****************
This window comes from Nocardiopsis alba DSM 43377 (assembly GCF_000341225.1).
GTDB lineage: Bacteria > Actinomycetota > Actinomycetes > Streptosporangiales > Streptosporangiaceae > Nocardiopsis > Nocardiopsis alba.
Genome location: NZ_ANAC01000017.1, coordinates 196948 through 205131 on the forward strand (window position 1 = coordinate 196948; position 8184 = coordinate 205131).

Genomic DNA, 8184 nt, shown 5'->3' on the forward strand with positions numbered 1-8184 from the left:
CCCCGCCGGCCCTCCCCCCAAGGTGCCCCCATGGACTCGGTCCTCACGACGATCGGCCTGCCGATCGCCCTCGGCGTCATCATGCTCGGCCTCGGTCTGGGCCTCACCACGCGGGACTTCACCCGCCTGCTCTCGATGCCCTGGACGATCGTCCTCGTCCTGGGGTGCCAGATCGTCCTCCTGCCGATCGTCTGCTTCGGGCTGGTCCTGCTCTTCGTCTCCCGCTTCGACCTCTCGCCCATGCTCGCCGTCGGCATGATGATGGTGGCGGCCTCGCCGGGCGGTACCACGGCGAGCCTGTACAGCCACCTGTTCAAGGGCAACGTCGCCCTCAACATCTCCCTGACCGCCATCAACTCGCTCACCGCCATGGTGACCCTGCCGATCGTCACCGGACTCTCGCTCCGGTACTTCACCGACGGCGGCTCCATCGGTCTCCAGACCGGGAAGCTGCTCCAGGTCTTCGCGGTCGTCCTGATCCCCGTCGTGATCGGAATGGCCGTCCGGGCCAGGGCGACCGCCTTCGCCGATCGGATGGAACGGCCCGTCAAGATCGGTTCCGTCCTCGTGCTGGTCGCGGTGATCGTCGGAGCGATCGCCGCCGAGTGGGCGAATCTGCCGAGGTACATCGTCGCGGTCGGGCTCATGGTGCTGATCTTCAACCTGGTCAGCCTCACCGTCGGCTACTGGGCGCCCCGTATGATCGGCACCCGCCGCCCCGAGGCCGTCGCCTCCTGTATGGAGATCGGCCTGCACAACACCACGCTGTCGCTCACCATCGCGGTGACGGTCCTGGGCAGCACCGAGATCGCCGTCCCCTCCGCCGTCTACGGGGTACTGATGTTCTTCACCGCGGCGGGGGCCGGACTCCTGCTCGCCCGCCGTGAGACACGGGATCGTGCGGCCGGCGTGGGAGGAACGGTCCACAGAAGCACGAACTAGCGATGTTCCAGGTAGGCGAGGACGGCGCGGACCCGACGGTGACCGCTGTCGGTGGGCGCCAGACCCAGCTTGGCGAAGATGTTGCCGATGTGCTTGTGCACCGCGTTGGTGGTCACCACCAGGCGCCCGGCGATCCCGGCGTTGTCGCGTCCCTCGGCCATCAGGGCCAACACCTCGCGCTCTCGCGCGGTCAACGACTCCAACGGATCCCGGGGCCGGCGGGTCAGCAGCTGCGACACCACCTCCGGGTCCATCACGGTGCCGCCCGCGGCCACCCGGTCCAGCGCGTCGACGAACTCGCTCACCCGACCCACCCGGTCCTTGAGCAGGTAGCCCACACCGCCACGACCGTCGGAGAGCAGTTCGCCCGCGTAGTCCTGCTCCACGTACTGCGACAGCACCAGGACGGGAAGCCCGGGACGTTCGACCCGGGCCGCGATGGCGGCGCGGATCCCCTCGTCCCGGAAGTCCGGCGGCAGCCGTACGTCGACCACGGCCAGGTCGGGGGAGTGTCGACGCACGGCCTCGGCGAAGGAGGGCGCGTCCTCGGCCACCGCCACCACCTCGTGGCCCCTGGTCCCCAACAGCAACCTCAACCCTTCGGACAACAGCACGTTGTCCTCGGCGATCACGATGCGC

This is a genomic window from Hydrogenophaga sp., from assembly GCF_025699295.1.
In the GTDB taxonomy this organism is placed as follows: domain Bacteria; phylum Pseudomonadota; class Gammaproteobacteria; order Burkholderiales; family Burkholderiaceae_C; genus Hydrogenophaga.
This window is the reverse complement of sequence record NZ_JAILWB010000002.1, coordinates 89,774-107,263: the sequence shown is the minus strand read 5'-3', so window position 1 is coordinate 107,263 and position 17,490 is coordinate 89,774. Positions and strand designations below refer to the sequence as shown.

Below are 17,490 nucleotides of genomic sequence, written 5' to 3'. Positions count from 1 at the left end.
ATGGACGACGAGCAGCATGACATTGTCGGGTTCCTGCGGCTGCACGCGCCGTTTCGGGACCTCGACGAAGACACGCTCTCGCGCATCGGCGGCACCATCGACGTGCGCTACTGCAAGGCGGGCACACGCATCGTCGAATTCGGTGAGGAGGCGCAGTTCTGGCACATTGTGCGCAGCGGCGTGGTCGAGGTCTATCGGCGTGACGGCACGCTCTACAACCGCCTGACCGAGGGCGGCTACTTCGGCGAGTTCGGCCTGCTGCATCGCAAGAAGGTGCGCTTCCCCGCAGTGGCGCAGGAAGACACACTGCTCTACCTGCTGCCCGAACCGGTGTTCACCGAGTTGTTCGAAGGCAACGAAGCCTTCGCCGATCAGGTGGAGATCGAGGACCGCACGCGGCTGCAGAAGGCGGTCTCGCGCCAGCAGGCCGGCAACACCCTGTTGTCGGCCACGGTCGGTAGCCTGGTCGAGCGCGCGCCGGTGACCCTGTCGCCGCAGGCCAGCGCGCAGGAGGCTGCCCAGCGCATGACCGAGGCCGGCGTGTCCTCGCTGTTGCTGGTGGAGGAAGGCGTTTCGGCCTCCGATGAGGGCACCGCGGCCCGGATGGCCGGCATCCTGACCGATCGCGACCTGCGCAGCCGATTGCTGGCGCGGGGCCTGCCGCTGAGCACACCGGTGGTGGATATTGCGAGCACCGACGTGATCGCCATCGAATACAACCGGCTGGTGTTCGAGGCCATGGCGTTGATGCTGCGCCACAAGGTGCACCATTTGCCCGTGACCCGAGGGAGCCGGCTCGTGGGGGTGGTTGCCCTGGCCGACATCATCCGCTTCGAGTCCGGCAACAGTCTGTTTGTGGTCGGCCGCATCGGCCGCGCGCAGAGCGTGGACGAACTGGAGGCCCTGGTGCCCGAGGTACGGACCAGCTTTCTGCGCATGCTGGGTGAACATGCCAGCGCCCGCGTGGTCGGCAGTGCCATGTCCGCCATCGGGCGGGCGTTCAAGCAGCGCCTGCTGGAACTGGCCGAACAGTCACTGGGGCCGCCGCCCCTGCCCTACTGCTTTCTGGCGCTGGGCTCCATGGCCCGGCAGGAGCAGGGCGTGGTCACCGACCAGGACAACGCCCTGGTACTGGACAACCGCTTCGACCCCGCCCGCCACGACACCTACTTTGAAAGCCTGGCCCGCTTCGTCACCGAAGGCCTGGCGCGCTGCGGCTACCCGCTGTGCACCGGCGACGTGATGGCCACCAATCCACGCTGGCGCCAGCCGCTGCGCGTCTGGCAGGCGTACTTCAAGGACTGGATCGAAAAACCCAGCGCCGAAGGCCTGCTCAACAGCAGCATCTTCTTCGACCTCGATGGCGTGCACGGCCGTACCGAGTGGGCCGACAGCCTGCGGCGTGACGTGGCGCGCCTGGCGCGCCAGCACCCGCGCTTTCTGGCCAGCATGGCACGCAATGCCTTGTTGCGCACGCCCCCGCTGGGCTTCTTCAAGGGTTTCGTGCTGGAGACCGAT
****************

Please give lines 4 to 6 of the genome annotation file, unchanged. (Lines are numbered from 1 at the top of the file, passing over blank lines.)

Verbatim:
Genomic DNA, 8184 nt, shown 5'->3' on the forward strand with positions numbered 1-8184 from the left:
CCCCGCCGGCCCTCCCCCCAAGGTGCCCCCATGGACTCGGTCCTCACGACGATCGGCCTGCCGATCGCCCTCGGCGTCATCATGCTCGGCCTCGGTCTGGGCCTCACCACGCGGGACTTCACCCGCCTGCTCTCGATGCCCTGGACGATCGTCCTCGTCCTGGGGTGCCAGATCGTCCTCCTGCCGATCGTCTGCTTCGGGCTGGTCCTGCTCTTCGTCTCCCGCTTCGACCTCTCGCCCATGCTCGCCGTCGGCATGATGATGGTGGCGGCCTCGCCGGGCGGTACCACGGCGAGCCTGTACAGCCACCTGTTCAAGGGCAACGTCGCCCTCAACATCTCCCTGACCGCCATCAACTCGCTCACCGCCATGGTGACCCTGCCGATCGTCACCGGACTCTCGCTCCGGTACTTCACCGACGGCGGCTCCATCGGTCTCCAGACCGGGAAGCTGCTCCAGGTCTTCGCGGTCGTCCTGATCCCCGTCGTGATCGGAATGGCCGTCCGGGCCAGGGCGACCGCCTTCGCCGATCGGATGGAACGGCCCGTCAAGATCGGTTCCGTCCTCGTGCTGGTCGCGGTGATCGTCGGAGCGATCGCCGCCGAGTGGGCGAATCTGCCGAGGTACATCGTCGCGGTCGGGCTCATGGTGCTGATCTTCAACCTGGTCAGCCTCACCGTCGGCTACTGGGCGCCCCGTATGATCGGCACCCGCCGCCCCGAGGCCGTCGCCTCCTGTATGGAGATCGGCCTGCACAACACCACGCTGTCGCTCACCATCGCGGTGACGGTCCTGGGCAGCACCGAGATCGCCGTCCCCTCCGCCGTCTACGGGGTACTGATGTTCTTCACCGCGGCGGGGGCCGGACTCCTGCTCGCCCGCCGTGAGACACGGGATCGTGCGGCCGGCGTGGGAGGAACGGTCCACAGAAGCACGAACTAGCGATGTTCCAGGTAGGCGAGGACGGCGCGGACCCGACGGTGACCGCTGTCGGTGGGCGCCAGACCCAGCTTGGCGAAGATGTTGCCGATGTGCTTGTGCACCGCGTTGGTGGTCACCACCAGGCGCCCGGCGATCCCGGCGTTGTCGCGTCCCTCGGCCATCAGGGCCAACACCTCGCGCTCTCGCGCGGTCAACGACTCCAACGGATCCCGGGGCCGGCGGGTCAGCAGCTGCGACACCACCTCCGGGTCCATCACGGTGCCGCCCGCGGCCACCCGGTCCAGCGCGTCGACGAACTCGCTCACCCGACCCACCCGGTCCTTGAGCAGGTAGCCCACACCGCCACGACCGTCGGAGAGCAGTTCGCCCGCGTAGTCCTGCTCCACGTACTGCGACAGCACCAGGACGGGAAGCCCGGGACGTTCGACCCGGGCCGCGATGGCGGCGCGGATCCCCTCGTCCCGGAAGTCCGGCGGCAGCCGTACGTCGACCACGGCCAGGTCGGGGGAGTGTCGACGCACGGCCTCGGCGAAGGAGGGCGCGTCCTCGGCCACCGCCACCACCTCGTGGCCCCTGGTCCCCAACAGCAACCTCAACCCTTCGGACAACAGCACGTTGTCCTCGGCGATCACGATGCGC

This is a genomic window from Hydrogenophaga sp., from assembly GCF_025699295.1.